On 15 May 2023, the Environment Agency closed Temple Footbridge until further notice due to safety concerns. Since then, the Environment Agency have been assessing what work is required to make the bridge safe. The first part of that assessment is now complete.
History of the bridge
Temple Footbridge was opened in 1989 with an estimated design life of 30 years. Funding for its construction was provided by a range of organisations (private companies, local councils and charities) and through public donations.
When the Environment Agency was formed, ownership of the bridge transferred to us. Responsibility for funding the cost of repairs, refurbishments and the eventual replacement of the bridge passed to the government.
We have carried out inspections, maintenance and repairs, which have kept the bridge in safe use beyond its estimated design life.
In 2019, a structural survey found that some structural elements of the bridge, including the parts the walkway is fixed to, were decayed. This decay was natural and unpreventable. We made significant repairs as recommended by the survey. The survey found that no further repairs would be possible.
We recently hired bridge specialists to check the findings of the 2019 survey and find out if any repairs are possible so that we can reopen the bridge soon. We also asked them how we can make sure that the bridge can be used for another 5 to 10 years.
The specialists found that there is no way to safely open the bridge in the short term.
They advised that we may be able to refurbish the decayed parts of the bridge and may not need to replace the entire bridge.
We are now progressing with the recommendation to replace parts of the bridge. This will be an extensive project and we will need to dismantle sections of the bridge.
The work will be done during an annual work programme, along with other significant engineering works on our structures used for boating on the Thames.
First, we will hire an engineering contractor to create a refurbishment proposal and estimate costs. We will then request funding from the government to carry out the work.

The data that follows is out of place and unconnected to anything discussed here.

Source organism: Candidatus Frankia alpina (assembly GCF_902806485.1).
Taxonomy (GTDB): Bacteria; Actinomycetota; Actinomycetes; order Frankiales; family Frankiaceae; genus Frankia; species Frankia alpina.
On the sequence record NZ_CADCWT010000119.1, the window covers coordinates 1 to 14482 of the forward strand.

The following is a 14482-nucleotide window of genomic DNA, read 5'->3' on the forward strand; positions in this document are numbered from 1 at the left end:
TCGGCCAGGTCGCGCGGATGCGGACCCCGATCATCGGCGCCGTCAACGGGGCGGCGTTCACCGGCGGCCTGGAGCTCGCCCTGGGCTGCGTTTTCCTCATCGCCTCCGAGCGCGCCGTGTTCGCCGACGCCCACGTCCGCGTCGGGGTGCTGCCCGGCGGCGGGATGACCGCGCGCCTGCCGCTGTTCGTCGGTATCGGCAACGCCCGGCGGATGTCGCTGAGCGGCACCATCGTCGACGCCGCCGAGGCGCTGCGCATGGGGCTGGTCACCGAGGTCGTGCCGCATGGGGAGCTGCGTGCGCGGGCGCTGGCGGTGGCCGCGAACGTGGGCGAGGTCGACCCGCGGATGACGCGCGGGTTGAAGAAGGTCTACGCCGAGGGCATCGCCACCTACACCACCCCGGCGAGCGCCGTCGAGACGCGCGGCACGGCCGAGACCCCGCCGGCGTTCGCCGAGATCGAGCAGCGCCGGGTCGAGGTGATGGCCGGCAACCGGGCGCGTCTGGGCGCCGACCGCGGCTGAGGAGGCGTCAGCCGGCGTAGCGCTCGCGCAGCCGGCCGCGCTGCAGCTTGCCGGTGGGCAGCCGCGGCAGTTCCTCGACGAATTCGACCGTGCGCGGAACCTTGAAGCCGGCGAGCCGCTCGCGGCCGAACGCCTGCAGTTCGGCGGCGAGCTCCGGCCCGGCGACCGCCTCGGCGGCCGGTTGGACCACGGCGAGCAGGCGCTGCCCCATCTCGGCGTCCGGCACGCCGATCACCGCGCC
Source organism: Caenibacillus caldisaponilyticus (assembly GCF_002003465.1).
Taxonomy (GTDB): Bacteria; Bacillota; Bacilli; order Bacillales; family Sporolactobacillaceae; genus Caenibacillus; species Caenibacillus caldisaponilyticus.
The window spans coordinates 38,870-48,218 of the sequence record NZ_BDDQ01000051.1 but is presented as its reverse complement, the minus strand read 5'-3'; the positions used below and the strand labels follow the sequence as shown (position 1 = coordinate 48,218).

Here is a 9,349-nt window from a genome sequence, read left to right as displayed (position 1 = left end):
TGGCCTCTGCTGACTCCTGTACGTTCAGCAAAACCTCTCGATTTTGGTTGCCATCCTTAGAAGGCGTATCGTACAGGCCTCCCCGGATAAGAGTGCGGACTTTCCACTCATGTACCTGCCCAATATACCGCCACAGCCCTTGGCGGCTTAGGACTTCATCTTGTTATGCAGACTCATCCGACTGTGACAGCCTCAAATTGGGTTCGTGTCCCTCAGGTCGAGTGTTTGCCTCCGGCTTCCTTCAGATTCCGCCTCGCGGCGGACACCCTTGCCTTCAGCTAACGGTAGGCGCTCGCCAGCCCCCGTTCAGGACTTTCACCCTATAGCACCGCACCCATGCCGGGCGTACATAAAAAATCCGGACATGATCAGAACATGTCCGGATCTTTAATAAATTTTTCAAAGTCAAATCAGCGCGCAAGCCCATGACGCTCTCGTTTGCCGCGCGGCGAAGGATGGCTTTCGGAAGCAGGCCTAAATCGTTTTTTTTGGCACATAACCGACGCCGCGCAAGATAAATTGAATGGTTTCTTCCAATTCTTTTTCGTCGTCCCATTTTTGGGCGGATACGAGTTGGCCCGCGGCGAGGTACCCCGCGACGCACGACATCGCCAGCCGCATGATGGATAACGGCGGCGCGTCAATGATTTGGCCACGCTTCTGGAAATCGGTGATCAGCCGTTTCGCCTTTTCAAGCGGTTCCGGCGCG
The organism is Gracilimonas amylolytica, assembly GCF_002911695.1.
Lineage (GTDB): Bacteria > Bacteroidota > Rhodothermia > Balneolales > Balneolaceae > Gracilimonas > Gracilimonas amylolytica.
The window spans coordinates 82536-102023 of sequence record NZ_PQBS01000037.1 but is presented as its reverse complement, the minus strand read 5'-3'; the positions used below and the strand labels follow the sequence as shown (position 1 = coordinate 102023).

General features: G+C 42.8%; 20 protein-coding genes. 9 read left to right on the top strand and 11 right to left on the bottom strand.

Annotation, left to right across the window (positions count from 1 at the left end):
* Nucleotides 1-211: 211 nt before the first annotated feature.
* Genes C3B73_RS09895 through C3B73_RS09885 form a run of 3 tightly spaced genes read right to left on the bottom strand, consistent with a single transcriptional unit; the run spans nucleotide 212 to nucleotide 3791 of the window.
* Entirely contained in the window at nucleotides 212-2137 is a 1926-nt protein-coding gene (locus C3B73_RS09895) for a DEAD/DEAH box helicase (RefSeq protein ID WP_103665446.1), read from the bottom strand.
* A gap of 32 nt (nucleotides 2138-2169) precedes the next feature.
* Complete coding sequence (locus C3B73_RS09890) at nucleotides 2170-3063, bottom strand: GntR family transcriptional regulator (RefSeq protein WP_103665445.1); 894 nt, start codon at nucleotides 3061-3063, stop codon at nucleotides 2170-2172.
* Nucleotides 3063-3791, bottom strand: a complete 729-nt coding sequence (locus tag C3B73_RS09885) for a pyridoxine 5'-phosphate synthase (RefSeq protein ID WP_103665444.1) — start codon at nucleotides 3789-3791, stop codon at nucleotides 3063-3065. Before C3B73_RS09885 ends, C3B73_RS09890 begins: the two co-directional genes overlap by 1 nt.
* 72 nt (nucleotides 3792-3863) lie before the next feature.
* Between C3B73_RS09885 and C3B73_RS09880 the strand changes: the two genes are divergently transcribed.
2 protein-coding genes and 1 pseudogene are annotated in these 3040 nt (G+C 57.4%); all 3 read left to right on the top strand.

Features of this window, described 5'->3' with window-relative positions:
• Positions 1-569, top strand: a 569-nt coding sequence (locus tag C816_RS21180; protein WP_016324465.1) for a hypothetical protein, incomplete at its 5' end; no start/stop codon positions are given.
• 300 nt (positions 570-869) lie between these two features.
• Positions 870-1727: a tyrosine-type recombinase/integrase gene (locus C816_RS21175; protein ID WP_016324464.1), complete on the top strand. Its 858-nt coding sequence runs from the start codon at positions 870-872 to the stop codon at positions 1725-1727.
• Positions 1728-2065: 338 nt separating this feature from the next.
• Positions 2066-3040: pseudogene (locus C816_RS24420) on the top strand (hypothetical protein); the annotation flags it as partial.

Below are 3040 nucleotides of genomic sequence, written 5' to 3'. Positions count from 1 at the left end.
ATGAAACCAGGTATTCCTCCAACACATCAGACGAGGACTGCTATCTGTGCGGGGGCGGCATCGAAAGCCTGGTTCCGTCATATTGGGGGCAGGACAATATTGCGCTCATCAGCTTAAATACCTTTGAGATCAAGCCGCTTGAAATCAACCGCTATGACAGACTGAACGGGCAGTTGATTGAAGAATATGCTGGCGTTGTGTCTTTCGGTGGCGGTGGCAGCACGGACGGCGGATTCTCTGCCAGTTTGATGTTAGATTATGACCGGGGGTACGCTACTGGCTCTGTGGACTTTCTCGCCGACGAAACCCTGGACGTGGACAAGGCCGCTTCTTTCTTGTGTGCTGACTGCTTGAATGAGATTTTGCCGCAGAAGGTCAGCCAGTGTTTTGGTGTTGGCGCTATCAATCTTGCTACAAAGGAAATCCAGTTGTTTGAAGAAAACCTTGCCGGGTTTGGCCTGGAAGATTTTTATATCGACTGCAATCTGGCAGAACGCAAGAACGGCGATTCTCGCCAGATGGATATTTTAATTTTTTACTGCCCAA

Although this is likely to be the quickest and most affordable option for safely reopening the bridge, we are not yet able to confirm that or estimate when the bridge will be open.
Funding for major work on our boating-related structures is provided yearly by the government. We invest this across our 45 lock and weir sites along the Thames and numerous locations in between, including around 100 bridges.
The government allocates us what it can afford, given its other spending priorities. In recent years we have received more funding, which has helped refurbish many such structures.
Many more structures will need refurbishment, and whether this is affordable will need to be considered by the government at the time. With limited funding, we must prioritise work to our most critical structures each year, such as our locks and weirs, which enable the public to enjoy their legal right of navigation on the Thames.
In some cases, such as Temple Footbridge, we may need to temporarily close a structure while we work to both secure the funding and create the capacity in our work programme to bring it back into safe use.
The diversion agreed with the National Trail is still in place. You can find full details of the Thames Path diversion on the National Trail website.
The diverted route follows:
- Temple Lane
- Marlow Road
- Bisham Road
The diversion rejoins the Thames Path:
- at The Causeway in Marlow
- near Temple Footbridge
The existing diversion is the shortest route using public footpaths and highways. It reflects the route users of the Thames Path would have taken before the bridge was built.
Some users have expressed concern because parts of the route do not have footways. The route has been approved by the responsible local authority, the Royal Borough of Windsor and Maidenhead. The lack of a footway does not prevent pedestrian use. However, when walking on roads without footways, pedestrians should take sensible precautions as recommended in the Highway Code.
Now that we know the bridge will need to remain closed for an extended time, we will look into providing a shorter diversion through private land. This will need the landowners’ agreement, and the cost of work needed to make the route safe must be affordable.
We will provide an update in due course.
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